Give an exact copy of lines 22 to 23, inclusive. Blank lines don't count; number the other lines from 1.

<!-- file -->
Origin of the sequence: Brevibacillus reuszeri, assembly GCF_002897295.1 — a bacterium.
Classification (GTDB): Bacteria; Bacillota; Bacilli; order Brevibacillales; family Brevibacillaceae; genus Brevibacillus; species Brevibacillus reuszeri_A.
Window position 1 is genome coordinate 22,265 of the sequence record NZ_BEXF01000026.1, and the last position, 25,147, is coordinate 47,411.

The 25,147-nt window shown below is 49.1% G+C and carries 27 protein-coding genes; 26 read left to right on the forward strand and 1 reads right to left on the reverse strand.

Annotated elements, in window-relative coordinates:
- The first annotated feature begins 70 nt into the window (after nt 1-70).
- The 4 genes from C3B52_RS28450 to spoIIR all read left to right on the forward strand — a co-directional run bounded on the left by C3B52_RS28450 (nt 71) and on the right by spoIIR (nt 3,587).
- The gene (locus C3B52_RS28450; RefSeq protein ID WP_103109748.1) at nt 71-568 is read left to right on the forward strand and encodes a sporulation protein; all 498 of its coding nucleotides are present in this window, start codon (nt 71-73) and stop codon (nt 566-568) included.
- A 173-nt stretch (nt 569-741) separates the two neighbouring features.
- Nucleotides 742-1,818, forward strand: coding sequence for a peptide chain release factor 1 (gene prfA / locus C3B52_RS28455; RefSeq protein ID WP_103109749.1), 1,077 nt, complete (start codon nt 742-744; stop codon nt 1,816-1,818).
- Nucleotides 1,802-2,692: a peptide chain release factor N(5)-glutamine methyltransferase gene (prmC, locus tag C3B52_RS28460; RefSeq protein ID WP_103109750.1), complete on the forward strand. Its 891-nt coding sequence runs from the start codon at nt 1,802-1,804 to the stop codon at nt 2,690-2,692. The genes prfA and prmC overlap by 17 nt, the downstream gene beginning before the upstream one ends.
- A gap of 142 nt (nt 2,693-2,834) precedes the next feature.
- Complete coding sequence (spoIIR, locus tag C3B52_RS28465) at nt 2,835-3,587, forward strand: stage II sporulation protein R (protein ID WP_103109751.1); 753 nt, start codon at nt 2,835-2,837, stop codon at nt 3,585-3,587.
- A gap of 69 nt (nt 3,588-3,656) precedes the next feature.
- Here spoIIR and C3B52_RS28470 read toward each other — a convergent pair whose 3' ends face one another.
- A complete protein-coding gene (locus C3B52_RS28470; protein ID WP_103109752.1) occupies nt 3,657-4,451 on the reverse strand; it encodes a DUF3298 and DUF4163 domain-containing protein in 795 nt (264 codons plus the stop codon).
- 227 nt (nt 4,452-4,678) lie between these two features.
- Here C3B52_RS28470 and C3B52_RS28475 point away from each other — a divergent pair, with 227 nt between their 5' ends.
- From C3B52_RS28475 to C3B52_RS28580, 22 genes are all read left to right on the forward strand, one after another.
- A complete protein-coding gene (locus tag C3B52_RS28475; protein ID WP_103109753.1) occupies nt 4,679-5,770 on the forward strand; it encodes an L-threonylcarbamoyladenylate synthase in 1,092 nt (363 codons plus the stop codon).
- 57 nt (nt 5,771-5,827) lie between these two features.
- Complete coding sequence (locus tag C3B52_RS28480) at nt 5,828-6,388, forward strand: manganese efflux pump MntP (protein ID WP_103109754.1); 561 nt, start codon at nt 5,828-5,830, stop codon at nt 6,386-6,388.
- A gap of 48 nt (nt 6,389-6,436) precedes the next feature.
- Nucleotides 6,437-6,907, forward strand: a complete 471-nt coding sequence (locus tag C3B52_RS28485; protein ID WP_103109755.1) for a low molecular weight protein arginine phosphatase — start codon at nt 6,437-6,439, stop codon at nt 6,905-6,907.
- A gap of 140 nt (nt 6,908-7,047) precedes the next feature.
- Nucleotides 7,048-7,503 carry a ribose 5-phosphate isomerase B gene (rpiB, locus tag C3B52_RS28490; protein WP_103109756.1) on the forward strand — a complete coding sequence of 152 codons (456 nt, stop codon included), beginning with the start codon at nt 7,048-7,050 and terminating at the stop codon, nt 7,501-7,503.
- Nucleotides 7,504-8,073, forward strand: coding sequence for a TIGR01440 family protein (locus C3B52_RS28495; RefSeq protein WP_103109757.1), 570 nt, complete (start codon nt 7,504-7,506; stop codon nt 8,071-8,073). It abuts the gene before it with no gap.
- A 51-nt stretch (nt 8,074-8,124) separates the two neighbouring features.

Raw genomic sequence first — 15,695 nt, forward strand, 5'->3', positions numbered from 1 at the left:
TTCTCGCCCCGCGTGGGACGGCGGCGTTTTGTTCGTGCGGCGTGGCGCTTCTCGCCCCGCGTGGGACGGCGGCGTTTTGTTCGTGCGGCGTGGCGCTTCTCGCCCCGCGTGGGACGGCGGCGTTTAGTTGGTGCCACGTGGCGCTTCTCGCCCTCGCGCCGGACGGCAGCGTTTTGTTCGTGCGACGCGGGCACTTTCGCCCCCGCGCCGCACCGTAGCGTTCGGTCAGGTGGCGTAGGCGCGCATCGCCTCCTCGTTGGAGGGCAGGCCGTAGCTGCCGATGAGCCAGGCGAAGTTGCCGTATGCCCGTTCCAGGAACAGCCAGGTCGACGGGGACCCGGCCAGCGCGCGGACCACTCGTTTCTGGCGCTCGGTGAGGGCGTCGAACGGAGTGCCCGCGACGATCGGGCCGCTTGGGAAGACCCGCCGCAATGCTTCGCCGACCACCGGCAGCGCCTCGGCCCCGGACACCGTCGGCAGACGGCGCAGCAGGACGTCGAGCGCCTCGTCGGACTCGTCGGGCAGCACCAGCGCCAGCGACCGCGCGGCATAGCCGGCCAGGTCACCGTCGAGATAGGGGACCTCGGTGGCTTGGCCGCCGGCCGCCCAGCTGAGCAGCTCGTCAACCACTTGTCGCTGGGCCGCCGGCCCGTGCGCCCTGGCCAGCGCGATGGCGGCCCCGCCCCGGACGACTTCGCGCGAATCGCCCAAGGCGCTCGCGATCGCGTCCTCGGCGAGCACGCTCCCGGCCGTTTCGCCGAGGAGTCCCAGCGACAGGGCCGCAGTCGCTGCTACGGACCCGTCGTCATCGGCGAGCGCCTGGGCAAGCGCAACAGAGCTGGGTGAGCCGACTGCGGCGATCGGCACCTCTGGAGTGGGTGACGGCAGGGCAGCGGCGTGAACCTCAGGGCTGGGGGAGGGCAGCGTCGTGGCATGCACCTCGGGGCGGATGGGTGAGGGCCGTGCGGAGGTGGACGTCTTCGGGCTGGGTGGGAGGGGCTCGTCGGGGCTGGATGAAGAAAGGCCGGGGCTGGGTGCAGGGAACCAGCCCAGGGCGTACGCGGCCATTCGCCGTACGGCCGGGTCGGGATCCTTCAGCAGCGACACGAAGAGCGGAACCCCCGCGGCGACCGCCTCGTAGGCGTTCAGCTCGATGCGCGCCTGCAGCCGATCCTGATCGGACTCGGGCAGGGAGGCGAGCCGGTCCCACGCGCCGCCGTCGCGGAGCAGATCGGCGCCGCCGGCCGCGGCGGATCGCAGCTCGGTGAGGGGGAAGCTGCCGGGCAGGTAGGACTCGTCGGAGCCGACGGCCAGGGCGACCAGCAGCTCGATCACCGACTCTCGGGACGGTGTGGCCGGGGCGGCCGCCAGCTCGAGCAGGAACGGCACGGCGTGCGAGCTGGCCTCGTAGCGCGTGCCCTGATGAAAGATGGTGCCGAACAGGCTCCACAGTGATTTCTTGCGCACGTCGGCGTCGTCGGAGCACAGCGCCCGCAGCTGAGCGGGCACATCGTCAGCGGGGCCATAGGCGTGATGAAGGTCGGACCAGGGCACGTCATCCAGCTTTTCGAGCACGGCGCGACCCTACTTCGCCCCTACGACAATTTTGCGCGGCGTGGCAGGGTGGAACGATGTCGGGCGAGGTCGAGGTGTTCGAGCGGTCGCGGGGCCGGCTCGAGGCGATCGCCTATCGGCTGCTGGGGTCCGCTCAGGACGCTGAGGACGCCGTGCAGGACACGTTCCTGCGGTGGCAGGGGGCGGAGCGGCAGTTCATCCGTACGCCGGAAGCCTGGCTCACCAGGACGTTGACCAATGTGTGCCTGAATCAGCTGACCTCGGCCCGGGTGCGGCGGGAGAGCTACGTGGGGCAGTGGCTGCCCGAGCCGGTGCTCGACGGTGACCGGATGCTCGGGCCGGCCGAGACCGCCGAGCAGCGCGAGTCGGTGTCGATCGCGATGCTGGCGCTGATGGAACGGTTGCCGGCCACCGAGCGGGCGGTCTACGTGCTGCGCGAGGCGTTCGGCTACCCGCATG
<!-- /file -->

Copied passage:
- Complete coding sequence (locus tag C3B52_RS28480) at nt 5,828-6,388, forward strand: manganese efflux pump MntP (protein ID WP_103109754.1); 561 nt, start codon at nt 5,828-5,830, stop codon at nt 6,386-6,388.
- A gap of 48 nt (nt 6,389-6,436) precedes the next feature.